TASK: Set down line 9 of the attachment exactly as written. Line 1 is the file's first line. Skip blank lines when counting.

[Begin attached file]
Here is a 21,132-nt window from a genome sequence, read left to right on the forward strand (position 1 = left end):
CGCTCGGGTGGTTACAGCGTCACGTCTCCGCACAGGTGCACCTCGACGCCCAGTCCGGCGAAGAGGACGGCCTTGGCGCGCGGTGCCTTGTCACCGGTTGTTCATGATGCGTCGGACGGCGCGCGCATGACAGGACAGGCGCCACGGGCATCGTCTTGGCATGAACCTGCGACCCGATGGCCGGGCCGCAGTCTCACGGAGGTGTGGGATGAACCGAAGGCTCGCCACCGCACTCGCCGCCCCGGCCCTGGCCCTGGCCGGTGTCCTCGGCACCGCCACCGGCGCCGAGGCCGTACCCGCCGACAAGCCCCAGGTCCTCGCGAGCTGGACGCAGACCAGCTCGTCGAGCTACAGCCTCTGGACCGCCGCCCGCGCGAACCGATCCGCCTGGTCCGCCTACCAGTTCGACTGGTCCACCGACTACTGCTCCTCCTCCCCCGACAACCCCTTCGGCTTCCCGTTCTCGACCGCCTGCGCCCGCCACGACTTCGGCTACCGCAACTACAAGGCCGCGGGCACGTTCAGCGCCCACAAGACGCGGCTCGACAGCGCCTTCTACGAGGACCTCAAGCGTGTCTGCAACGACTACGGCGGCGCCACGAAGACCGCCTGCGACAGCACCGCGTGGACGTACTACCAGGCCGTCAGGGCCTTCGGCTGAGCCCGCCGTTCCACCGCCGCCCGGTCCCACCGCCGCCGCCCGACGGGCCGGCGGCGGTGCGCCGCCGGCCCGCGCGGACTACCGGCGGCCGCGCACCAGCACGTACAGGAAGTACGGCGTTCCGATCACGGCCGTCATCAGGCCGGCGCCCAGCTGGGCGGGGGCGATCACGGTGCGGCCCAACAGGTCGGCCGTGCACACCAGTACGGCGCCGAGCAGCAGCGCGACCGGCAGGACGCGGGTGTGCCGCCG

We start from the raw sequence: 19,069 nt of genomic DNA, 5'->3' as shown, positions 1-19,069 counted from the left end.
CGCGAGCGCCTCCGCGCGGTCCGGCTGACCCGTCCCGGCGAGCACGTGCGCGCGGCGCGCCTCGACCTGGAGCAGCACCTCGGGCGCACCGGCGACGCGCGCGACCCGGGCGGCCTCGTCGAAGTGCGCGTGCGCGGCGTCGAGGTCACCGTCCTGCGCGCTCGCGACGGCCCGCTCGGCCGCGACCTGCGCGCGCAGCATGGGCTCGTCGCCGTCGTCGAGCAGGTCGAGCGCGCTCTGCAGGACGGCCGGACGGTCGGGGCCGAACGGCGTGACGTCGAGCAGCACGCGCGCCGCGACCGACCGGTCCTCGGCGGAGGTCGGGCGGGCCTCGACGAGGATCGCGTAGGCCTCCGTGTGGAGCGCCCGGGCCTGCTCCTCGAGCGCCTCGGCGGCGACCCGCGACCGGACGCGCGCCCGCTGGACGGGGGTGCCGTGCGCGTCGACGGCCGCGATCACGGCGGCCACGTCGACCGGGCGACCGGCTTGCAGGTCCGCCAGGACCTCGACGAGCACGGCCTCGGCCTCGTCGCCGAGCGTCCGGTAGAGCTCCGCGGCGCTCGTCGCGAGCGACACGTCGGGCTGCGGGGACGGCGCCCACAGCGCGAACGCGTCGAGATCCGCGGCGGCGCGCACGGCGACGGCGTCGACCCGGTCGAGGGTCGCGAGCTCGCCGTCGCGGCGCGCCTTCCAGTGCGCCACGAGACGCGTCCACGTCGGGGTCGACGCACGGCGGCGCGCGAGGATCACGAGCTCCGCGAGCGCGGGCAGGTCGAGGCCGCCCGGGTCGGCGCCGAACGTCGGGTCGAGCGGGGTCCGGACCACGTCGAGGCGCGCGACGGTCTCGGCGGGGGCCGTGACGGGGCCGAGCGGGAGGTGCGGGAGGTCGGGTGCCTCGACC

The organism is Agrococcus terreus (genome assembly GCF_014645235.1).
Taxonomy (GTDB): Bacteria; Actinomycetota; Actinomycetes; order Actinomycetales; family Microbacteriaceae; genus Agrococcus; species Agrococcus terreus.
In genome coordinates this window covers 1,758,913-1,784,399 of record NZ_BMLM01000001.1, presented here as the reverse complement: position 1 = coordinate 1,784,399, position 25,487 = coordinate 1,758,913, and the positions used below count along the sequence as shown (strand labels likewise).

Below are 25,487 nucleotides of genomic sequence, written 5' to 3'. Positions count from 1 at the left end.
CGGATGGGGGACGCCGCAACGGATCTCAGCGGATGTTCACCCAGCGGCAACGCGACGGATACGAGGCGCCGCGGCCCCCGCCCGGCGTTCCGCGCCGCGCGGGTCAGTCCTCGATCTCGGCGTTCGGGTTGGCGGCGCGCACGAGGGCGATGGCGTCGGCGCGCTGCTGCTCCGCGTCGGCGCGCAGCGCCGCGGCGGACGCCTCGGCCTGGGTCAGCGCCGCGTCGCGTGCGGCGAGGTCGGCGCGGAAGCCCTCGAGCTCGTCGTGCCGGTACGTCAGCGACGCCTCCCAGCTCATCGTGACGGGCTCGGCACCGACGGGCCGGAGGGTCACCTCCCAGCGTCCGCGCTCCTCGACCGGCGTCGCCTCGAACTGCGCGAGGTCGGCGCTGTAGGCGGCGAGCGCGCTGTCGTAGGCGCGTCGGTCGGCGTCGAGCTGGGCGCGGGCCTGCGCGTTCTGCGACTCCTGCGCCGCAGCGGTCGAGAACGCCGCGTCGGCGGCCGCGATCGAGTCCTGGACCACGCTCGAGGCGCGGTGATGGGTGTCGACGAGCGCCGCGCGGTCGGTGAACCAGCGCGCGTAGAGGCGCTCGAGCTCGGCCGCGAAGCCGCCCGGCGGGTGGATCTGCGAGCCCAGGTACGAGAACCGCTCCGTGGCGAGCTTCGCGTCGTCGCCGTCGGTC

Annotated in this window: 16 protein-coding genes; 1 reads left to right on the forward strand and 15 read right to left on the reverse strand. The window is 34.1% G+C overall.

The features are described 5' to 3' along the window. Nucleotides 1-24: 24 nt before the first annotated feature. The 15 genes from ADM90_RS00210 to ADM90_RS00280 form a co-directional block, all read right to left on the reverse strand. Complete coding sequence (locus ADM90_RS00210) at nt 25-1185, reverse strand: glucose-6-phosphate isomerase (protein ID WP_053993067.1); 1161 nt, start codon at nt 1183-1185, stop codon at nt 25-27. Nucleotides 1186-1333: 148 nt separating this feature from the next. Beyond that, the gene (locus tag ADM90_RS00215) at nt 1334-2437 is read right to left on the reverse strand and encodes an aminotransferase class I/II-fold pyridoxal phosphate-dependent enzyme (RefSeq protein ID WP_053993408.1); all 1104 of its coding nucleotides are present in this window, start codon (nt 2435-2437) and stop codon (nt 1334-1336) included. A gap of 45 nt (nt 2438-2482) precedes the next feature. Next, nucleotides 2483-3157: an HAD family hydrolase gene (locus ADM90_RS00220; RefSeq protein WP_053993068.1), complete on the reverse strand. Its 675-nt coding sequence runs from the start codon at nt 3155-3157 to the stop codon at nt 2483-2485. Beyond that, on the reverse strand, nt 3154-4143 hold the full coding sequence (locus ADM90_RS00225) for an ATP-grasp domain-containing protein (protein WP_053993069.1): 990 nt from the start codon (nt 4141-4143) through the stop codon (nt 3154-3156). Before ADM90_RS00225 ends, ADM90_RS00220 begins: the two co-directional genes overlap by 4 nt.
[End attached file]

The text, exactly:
CGGATGGGGGACGCCGCAACGGATCTCAGCGGATGTTCACCCAGCGGCAACGCGACGGATACGAGGCGCCGCGGCCCCCGCCCGGCGTTCCGCGCCGCGCGGGTCAGTCCTCGATCTCGGCGTTCGGGTTGGCGGCGCGCACGAGGGCGATGGCGTCGGCGCGCTGCTGCTCCGCGTCGGCGCGCAGCGCCGCGGCGGACGCCTCGGCCTGGGTCAGCGCCGCGTCGCGTGCGGCGAGGTCGGCGCGGAAGCCCTCGAGCTCGTCGTGCCGGTACGTCAGCGACGCCTCCCAGCTCATCGTGACGGGCTCGGCACCGACGGGCCGGAGGGTCACCTCCCAGCGTCCGCGCTCCTCGACCGGCGTCGCCTCGAACTGCGCGAGGTCGGCGCTGTAGGCGGCGAGCGCGCTGTCGTAGGCGCGTCGGTCGGCGTCGAGCTGGGCGCGGGCCTGCGCGTTCTGCGACTCCTGCGCCGCAGCGGTCGAGAACGCCGCGTCGGCGGCCGCGATCGAGTCCTGGACCACGCTCGAGGCGCGGTGATGGGTGTCGACGAGCGCCGCGCGGTCGGTGAACCAGCGCGCGTAGAGGCGCTCGAGCTCGGCCGCGAAGCCGCCCGGCGGGTGGATCTGCGAGCCCAGGTACGAGAACCGCTCCGTGGCGAGCTTCGCGTCGTCGCCGTCGGTC